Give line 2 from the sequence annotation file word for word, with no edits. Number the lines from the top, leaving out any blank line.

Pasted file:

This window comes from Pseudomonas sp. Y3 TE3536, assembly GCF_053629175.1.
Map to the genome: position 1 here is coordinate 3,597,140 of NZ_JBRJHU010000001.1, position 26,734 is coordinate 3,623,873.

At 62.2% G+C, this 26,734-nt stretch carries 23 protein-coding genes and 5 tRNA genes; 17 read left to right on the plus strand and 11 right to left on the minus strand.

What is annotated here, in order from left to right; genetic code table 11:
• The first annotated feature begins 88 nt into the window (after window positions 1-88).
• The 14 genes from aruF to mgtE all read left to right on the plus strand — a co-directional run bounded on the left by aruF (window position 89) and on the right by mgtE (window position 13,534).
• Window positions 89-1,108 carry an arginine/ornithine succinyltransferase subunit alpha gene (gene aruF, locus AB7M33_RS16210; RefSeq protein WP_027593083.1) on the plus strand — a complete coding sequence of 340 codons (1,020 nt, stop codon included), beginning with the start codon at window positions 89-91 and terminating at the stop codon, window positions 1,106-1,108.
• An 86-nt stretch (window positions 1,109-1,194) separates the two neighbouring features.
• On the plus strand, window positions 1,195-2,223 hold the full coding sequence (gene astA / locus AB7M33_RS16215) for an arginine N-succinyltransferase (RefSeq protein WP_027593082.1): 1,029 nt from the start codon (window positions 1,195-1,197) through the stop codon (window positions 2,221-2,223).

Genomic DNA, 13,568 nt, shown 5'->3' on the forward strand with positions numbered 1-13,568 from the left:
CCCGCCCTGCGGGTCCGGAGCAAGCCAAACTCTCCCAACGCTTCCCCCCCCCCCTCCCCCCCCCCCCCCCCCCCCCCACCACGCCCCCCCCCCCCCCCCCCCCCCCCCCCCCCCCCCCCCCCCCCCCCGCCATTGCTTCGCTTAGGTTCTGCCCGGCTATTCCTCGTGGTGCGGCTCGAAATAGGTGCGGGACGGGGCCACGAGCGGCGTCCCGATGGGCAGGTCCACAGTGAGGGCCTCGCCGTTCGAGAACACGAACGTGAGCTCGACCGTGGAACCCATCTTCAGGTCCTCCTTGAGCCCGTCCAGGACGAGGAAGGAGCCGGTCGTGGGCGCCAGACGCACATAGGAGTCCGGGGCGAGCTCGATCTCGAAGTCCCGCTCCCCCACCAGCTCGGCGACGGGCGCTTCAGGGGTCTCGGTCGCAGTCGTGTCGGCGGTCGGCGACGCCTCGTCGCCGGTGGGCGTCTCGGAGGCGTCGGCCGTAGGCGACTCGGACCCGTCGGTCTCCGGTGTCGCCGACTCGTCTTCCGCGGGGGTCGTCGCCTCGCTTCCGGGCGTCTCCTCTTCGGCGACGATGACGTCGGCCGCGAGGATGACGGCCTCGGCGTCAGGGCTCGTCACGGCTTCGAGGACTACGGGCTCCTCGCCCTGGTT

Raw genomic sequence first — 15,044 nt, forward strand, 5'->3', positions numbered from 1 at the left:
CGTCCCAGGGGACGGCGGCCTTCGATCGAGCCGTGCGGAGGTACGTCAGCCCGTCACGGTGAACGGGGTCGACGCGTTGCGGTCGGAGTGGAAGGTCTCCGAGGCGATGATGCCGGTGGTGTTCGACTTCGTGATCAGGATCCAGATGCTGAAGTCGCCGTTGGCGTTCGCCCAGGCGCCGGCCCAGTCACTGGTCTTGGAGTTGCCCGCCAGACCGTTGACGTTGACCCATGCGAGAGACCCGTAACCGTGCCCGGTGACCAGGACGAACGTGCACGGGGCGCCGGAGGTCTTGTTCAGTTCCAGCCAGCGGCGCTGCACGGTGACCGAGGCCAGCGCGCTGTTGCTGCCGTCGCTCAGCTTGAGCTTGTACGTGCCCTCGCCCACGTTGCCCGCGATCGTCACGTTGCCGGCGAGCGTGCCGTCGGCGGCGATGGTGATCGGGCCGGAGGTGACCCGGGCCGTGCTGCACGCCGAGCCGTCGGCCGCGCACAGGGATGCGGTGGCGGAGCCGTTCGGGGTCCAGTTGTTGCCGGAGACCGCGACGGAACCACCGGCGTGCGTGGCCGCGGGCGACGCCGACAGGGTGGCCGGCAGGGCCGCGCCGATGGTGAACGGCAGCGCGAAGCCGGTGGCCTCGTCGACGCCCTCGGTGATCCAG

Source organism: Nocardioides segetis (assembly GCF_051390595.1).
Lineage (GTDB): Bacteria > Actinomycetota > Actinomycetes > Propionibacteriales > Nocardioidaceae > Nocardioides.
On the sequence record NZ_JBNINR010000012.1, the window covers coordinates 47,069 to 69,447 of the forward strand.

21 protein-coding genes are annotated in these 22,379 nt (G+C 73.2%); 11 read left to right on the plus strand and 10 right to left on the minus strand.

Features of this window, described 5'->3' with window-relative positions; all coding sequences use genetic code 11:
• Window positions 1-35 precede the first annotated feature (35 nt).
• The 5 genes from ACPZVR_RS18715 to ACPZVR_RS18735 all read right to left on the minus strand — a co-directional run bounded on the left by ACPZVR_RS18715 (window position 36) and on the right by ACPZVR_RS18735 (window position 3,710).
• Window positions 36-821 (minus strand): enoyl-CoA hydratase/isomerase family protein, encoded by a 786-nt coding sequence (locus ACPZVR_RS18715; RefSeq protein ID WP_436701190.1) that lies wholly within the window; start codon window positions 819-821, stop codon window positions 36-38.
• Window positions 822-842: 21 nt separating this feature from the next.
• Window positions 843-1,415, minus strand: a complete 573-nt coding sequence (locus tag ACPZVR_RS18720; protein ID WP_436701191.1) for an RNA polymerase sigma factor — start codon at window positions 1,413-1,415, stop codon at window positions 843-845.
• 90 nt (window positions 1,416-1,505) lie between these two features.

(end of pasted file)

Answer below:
Map to the genome: position 1 here is coordinate 3,597,140 of NZ_JBRJHU010000001.1, position 26,734 is coordinate 3,623,873.